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Letter
Postnatal optic disc cupping in a non-glaucomatous infant with periventricular leukomalacia: nosologic implications
  1. Susannah Q Longmuir1,
  2. Michael C Brodsky2,3
  1. 1From the Department of Ophthalmology and Visual Sciences, University of Iowa Hospitals and Clinics, Iowa City, Iowa, USA
  2. 2Department of Ophthalmology, Mayo Clinic, Rochester, Minnesota, USA
  3. 3Department of Neurology, Mayo Clinic, Rochester, Minnesota, USA
  1. Correspondence to Susannah Longmuir, From the Department of Ophthalmology and Visual Sciences, University of Iowa Hospitals and Clinics, 200 Hawkins Drive, Iowa City, IA 55242-1091; susannah-longmuir{at}uiowa.edu

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Case report

This male infant was born at 24 5/7 weeks gestation with birth weight of 693 g and history of intrauterine alcohol and marijuana exposure. At 31 4/7 weeks postmenstrual adjusted age, he was found to have stage 1 zone 2 retinopathy of prematurity (ROP) without plus disease. He was followed closely for ROP which peaked at stage 2 zone 2 ROP from weeks 32 to 36 and regressed at postmenstrual adjusted age of 38 weeks. At 10 weeks of age, retinal examination showed a vertically oblique configuration to the optic discs, and a cup to disc ratio of 0.4 in both eyes, with no hypoplasia or pallor of the optic discs (figure 1A,B).

Figure 1

Postnatal optic disc cupping in periventricular leukomalacia. Top: Retinal photographs at 2½ months postgestational age show the right eye (A) and the left eye (B). The cup to disc ratio was 0.4 in both eyes. Middle: Retinal photographs taken at 15 months of age show apparent rounding out and enlargement of the optic disc areas with round cups and a cup to disc ratio of 0.6 in the right eye (C) and 0.7 in the left eye (D). Bottom: MRI. Left: Coronal T2-weighted FLAIR MRI of frontal horns shows focal T2 hyperintensities in periventricular white matter (arrows) (E). Right: Axial T2-weighted FLAIR MRI shows focal T2 hyperintensities in periventricular white matter (arrows), ventricular dilatation and irregular borders of the lateral ventricles (F).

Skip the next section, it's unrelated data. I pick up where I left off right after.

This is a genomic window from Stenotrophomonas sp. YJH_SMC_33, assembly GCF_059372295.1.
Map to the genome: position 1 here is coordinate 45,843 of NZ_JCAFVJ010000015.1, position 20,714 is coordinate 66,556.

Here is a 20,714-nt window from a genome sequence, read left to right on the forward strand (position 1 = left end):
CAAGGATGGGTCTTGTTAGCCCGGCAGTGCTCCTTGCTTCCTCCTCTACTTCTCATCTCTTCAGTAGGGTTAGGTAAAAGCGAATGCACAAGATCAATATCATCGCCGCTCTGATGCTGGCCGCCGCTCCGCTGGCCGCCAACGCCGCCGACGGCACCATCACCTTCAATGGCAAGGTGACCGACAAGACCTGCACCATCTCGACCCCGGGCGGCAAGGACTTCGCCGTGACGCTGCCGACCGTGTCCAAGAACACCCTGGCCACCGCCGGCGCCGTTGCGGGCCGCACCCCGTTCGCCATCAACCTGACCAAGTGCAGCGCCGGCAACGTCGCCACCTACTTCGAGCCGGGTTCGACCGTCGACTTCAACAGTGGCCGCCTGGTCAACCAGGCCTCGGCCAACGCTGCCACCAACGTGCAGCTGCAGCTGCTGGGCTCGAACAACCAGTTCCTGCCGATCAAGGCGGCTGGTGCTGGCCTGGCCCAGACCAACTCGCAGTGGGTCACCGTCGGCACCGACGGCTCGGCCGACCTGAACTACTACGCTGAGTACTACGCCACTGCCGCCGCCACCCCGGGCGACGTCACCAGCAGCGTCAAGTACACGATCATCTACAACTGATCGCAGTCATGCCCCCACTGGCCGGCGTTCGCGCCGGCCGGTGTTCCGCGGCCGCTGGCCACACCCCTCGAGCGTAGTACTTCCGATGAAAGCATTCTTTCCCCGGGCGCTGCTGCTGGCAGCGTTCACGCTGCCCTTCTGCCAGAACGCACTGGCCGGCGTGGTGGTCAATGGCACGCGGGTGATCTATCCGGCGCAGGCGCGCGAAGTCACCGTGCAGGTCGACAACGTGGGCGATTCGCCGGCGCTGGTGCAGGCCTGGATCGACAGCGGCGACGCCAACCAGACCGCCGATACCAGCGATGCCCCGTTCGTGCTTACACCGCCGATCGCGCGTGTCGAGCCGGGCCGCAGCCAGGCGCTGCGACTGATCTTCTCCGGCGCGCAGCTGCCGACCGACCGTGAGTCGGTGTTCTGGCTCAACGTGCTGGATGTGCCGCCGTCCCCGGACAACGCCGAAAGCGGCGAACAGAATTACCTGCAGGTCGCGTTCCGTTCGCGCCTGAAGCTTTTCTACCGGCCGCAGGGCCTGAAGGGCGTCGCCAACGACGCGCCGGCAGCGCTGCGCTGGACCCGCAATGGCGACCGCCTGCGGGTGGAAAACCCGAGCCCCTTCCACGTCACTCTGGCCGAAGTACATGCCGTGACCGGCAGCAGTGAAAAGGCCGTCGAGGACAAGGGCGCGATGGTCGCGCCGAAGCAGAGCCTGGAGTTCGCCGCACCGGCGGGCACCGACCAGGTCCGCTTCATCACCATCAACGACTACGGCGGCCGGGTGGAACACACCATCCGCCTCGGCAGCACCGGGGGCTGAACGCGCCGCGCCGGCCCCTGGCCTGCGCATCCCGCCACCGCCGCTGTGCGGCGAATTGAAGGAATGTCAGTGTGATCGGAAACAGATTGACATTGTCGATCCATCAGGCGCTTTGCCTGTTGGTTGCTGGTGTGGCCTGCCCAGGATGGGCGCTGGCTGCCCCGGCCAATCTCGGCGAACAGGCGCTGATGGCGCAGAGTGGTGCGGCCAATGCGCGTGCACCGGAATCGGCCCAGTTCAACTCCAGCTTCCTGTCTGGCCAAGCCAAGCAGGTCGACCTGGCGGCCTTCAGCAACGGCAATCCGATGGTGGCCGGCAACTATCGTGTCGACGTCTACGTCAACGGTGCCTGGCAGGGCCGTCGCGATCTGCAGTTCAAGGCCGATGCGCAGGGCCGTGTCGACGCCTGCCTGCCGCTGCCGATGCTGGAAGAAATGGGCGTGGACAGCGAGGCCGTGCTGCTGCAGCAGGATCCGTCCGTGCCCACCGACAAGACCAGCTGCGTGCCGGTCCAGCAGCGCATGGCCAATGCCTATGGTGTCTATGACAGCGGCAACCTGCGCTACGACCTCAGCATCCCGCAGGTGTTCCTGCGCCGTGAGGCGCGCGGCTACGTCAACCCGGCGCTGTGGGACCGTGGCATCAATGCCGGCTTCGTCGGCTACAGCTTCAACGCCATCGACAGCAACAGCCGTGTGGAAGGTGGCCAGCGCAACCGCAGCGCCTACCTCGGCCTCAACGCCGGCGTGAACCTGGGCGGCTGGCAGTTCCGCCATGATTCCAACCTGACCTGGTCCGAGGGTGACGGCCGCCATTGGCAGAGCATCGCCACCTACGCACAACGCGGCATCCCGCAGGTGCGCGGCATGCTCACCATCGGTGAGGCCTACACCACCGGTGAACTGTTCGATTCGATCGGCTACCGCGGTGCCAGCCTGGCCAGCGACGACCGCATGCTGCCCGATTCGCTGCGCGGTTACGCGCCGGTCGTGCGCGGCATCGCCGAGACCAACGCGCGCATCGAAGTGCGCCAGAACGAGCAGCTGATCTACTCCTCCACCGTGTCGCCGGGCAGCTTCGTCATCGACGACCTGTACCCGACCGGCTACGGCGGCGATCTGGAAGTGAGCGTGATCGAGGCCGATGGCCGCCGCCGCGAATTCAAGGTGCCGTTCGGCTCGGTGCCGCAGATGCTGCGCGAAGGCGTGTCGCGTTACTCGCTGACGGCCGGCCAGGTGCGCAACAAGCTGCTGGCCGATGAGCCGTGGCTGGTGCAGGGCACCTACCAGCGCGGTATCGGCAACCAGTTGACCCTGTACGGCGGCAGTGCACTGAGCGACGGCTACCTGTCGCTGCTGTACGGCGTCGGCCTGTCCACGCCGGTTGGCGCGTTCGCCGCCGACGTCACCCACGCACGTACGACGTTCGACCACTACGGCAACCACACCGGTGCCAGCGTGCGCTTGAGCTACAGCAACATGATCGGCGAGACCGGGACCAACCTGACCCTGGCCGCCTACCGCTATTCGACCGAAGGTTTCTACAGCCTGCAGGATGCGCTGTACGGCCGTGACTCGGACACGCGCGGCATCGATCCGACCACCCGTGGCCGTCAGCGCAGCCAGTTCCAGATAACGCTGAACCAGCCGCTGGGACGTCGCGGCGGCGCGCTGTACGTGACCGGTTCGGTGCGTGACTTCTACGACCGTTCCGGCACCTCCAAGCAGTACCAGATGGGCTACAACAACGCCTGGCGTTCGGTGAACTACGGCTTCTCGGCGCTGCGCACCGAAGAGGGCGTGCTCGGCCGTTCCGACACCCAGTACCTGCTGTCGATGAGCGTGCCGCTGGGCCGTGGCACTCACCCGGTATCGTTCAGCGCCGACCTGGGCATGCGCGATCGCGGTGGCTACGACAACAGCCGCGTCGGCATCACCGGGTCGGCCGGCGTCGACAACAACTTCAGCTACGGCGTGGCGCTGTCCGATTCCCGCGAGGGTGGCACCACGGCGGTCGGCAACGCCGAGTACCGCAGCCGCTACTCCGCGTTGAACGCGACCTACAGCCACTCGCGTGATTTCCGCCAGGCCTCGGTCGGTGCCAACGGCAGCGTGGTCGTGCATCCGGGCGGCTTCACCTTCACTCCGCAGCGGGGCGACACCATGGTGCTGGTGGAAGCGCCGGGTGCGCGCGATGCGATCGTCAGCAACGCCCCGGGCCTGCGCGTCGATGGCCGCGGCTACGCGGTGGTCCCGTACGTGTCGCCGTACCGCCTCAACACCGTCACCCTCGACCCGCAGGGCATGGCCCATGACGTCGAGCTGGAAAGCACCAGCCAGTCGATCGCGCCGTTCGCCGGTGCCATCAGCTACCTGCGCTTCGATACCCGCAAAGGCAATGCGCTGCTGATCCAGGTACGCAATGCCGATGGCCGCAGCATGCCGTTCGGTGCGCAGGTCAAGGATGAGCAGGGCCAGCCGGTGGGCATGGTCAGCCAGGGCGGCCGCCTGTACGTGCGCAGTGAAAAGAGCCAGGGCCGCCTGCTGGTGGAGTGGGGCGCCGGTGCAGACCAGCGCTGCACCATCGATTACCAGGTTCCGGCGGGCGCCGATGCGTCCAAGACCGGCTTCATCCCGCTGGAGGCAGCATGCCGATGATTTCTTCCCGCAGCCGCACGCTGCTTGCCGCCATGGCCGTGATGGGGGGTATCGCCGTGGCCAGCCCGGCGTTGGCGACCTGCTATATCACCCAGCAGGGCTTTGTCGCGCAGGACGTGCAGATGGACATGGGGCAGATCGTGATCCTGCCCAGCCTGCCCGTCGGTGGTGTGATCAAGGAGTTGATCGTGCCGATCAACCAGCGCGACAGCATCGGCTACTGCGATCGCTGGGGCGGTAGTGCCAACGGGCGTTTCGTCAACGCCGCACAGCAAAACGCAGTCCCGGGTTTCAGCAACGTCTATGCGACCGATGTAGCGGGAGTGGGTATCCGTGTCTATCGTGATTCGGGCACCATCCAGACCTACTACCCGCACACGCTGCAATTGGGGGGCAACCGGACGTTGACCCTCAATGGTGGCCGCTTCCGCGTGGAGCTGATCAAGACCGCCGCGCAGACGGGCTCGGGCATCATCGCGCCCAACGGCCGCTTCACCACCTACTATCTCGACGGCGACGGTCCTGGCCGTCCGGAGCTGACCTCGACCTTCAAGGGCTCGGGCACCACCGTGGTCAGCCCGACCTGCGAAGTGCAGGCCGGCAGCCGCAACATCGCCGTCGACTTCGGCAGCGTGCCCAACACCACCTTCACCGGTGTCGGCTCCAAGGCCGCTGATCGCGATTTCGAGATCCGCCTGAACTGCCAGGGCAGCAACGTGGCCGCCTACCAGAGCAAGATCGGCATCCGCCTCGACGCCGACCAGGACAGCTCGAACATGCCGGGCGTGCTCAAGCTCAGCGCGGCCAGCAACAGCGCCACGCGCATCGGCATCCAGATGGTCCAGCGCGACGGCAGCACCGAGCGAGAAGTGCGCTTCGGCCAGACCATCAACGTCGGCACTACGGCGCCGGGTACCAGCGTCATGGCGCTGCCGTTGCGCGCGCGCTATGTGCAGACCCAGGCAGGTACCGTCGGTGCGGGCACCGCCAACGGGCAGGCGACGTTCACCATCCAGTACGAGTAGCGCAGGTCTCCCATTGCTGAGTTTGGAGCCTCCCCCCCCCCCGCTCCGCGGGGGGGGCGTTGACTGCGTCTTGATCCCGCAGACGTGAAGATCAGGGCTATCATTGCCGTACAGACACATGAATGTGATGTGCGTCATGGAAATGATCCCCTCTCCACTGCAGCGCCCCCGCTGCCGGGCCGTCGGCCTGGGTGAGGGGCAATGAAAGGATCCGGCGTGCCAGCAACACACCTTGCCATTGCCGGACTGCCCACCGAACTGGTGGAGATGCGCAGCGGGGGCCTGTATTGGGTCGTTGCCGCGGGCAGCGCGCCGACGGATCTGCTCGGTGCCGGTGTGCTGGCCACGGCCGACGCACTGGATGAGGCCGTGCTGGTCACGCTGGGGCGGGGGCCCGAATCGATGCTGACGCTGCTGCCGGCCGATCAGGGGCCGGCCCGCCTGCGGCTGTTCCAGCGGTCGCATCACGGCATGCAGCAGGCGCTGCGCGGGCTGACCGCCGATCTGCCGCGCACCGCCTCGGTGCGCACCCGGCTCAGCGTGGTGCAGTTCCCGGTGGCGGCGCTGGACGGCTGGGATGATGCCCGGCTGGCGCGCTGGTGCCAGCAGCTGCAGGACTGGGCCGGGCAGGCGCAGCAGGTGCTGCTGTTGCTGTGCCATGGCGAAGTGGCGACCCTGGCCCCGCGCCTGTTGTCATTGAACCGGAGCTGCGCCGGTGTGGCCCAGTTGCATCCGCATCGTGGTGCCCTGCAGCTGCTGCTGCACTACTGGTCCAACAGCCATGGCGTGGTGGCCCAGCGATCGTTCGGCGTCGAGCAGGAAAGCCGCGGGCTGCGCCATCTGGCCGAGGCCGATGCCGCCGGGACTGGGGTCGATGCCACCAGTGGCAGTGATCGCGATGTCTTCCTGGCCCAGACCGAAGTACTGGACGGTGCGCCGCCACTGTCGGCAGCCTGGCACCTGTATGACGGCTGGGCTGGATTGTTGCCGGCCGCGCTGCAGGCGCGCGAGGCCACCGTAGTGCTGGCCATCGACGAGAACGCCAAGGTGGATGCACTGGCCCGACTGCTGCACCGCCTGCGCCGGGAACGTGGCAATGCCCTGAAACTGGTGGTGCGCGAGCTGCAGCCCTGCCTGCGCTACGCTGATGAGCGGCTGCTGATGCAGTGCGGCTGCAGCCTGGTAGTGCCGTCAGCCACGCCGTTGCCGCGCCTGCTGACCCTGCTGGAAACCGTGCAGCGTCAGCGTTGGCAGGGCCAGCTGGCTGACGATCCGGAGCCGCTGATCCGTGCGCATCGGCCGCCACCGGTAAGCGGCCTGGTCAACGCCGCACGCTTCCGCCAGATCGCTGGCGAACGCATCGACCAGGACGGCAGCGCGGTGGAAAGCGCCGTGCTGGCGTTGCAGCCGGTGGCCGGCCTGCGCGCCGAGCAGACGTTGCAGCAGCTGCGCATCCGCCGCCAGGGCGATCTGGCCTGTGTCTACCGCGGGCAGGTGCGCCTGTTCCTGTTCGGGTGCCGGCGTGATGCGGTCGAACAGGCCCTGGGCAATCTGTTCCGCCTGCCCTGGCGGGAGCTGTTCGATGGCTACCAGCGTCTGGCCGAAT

At 15 months of age, he followed optokinetic stimuli and had no strabismus or nystagmus. Intraocular pressures and pachymetry results were normal at 12 months of age and intraocular pressures were again determined to be normal at 17 months of age. Cycloplegic refraction was +1.50 sphere of hyperopia in both eyes. Retinal examination showed apparent enlargement of the optic discs, a rounder optic disc configuration, and an increased cup to disc ratio of 0.6 in the right eye and 0.7 in the left eye (figure 1C,D). No buphthalmos or Haab's striae were present, and both corneas were clear. MRI of brain disclosed bilateral periventricular leukomalacia (PVL) (figure 1E,F).

Comment

PVL is caused by gestational injury to periventicular white matter that occurs between 24 and 34 weeks gestation.1 2 PVL preferentially involves the optic radiations adjacent to the trigone of the lateral ventricles posteriorly, and the descending anterior corticospinal fibres adjacent to the intraventricular foramen anteriorly.1 2 In 1993, Brodsky and Glasier documented optic nerve hypoplasia in 10 children with PVL.3 In 1997, Jacobson et al4 reported that PVL produces a unique form of bilateral optic nerve hypoplasia associated with large optic cups and a thin neuroretinal rim. The larger cup size was attributed to bilateral injury to the optic radiations that resulted in retrograde transsynaptic degeneration of retinogeniculate axons after the scleral canals had developed normal diameters. Park et al recently identified a mild increase in optic disc cupping which is greater in preterm and low birth weight children.5 An increase in optic disc diameter of over 50% has also been shown to occur in preterm infants.6

The time period between examinations in our patient precludes precise identification of the time period of postnatal cupping. Further prospective studies using serial fundus photography in the first few months of life should cast light on the natural history of pseudoglaucomatous cupping and other configurational changes of the optic discs in premature infants with PVL. However, this case demonstrates that the pseudoglaucomatous cupping of PVL can present as an acquired, postnatal enlargement of the optic cups. This evolution indicates that this pseudoglaucomatous cupping may be more properly classified as a form of optic atrophy.

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Footnotes

  • Funding Supported in part by a grant to the Department of Ophthalmology, Mayo Clinic from Research to Prevent Blindness, New York, New York and Mayo Foundation.

  • Competing interests None.

  • Provenance and peer review Not commissioned; externally peer reviewed.

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